Creative Ideas for Your Something Old, Something New, Something Borrowed and Something Blue!
Photo: The Collection Photography

It's one of the most well-known wedding traditions out there: A bride must wear something old, something new, something borrowed, and something blue on her wedding day for good luck! The trope comes from an English rhyme dated to 1898, which also adds that a bride should also have a sixpence in her shoe. These days, and in the U.S., where sixpence isn't a currency, brides have gotten very creative with incorporating these four things into their ensembles! Though it's by no means required, and non-superstitious ladies may scoff at it, it's a fun way to personalize a wedding dress, veil, or shoes. We asked our Facebook followers to show us pictures of how they made use of this fun tradition, and here are our four favorites!

1. Something old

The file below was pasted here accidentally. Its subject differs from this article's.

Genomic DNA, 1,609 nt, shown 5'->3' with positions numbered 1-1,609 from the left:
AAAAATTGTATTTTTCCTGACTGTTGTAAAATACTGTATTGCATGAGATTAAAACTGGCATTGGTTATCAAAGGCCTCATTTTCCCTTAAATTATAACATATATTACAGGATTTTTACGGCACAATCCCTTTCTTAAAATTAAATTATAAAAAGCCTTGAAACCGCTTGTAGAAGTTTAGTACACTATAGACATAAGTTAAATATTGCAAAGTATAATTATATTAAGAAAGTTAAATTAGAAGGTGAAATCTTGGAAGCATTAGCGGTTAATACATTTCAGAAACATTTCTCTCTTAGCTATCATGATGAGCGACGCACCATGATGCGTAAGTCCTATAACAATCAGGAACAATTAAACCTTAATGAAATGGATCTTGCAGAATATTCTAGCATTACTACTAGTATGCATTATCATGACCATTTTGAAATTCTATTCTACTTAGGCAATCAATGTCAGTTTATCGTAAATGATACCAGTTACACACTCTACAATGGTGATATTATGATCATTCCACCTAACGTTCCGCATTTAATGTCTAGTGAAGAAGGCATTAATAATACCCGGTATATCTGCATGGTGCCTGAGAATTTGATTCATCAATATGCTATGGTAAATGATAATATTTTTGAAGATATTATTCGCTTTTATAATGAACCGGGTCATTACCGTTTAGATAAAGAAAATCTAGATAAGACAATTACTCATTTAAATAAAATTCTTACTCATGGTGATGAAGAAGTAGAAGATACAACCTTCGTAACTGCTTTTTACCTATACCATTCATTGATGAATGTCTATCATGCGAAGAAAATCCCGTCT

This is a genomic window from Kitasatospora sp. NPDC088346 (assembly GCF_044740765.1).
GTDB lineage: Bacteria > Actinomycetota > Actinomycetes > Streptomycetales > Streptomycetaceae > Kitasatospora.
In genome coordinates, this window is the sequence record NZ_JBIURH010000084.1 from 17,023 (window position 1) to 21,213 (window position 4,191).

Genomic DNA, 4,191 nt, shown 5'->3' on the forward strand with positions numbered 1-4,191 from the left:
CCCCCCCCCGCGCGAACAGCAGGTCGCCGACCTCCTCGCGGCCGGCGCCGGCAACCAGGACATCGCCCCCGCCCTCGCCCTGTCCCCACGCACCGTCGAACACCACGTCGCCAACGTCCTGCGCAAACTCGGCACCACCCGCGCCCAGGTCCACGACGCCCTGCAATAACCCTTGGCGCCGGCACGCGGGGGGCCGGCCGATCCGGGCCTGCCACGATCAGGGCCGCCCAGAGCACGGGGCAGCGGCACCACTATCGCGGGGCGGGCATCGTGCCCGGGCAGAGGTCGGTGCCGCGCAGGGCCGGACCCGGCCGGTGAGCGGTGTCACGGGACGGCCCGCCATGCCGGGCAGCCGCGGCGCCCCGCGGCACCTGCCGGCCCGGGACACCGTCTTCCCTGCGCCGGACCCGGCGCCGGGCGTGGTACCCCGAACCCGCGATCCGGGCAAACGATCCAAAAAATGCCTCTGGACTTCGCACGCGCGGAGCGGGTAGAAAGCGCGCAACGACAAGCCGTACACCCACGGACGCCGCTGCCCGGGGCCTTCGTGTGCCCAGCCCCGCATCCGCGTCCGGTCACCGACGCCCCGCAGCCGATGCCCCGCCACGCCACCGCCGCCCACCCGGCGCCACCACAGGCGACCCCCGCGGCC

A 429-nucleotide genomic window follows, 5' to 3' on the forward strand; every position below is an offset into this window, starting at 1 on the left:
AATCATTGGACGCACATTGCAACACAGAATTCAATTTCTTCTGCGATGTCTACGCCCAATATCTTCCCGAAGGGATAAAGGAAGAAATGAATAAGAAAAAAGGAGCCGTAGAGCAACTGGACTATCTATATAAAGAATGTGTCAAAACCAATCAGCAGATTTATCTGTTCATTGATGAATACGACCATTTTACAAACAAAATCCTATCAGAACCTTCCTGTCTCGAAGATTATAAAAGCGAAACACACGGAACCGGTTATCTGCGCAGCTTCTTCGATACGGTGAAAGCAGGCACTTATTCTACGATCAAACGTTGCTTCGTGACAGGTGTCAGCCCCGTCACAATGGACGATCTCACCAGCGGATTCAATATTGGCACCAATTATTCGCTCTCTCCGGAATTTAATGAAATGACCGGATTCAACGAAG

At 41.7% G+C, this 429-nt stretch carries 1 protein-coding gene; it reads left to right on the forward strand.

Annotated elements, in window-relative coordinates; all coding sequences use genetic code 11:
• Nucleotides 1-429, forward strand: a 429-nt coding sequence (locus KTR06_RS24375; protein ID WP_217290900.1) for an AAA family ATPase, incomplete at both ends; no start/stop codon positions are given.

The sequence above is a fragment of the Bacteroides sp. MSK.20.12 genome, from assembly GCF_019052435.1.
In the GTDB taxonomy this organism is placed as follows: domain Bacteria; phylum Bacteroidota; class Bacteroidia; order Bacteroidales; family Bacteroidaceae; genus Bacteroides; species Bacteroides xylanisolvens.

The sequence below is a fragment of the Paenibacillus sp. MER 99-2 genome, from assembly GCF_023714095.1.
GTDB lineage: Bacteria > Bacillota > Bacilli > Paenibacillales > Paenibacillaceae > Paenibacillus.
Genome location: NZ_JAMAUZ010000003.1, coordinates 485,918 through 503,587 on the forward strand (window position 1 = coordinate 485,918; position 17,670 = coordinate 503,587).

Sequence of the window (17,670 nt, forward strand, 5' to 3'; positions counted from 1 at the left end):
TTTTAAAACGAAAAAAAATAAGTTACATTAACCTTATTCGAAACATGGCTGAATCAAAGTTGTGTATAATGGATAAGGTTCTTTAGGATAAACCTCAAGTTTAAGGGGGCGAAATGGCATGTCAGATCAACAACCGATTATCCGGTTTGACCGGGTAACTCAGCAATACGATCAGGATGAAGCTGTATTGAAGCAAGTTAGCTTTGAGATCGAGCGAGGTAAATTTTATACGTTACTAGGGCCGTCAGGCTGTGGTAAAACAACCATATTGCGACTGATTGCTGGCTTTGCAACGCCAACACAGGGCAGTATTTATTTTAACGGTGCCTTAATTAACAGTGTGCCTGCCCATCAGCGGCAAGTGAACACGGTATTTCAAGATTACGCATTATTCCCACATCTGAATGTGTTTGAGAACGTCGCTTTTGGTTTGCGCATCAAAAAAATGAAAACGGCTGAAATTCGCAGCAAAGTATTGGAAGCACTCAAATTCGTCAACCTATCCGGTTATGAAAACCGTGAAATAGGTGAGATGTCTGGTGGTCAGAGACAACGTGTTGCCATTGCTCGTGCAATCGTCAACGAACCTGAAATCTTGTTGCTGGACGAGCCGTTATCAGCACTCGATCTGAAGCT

Beading can make a dress look extra glamorous, but it can also get pricey. Bride Morgan Moo Brink ingeniously sewed pearls from her mother's wedding dress into the detail on her own to get an extra bit of detailing and honor her mother. We love this something old a whole lot.

2. Something new

This is probably the easiest part of the tradition to work in. After all, what bride doesn't want to purchase a brand-new accessory or gown for her big day? Bride Katrina Rapo's statement earrings are totally pretty and trendy, and they'll likely become a favorite part of her jewelry collection.

3. Something borrowed

Imitation is the highest form of flattery. Bride Amanda Sanchez's sister's veil was so pretty that she just had to wear it for her own wedding. “My something borrowed was the veil my sister used at her wedding,” she says. “It was cathedral length and stunning!” We're sure her sister was more than flattered.

4. Something blue

Bride Lauren Cabrera was probably anything but blue while wearing her adorable “Mrs.” robe while getting ready for her wedding. The best part? She can slip it on anytime she wants, now that she's married!

This article was written by Terri Pous for

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